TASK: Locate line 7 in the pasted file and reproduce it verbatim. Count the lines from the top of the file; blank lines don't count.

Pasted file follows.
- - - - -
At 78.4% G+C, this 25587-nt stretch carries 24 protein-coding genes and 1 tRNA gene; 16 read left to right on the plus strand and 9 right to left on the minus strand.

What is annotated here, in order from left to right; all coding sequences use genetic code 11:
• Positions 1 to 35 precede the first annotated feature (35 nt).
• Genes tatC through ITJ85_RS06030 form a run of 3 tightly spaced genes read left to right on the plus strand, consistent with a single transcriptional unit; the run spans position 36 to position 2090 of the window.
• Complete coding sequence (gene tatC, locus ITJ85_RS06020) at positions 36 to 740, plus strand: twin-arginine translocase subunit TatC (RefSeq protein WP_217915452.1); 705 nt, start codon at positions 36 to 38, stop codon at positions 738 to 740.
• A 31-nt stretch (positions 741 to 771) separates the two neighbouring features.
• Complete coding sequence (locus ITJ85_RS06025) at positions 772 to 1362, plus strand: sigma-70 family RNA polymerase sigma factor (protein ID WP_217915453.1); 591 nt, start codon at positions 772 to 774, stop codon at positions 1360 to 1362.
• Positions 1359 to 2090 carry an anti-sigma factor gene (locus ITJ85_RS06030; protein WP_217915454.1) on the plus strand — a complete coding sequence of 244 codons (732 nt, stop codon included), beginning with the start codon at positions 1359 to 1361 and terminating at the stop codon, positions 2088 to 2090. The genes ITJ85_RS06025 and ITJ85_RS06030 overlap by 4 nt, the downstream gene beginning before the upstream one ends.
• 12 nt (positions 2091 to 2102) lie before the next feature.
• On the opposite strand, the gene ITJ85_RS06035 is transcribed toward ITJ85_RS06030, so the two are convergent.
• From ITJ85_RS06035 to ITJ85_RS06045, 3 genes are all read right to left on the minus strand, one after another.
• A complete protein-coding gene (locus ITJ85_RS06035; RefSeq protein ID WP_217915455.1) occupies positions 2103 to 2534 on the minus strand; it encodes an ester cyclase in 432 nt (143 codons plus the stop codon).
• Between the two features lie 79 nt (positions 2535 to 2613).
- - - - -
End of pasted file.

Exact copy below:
• Complete coding sequence (locus ITJ85_RS06025) at positions 772 to 1362, plus strand: sigma-70 family RNA polymerase sigma factor (protein ID WP_217915453.1); 591 nt, start codon at positions 772 to 774, stop codon at positions 1360 to 1362.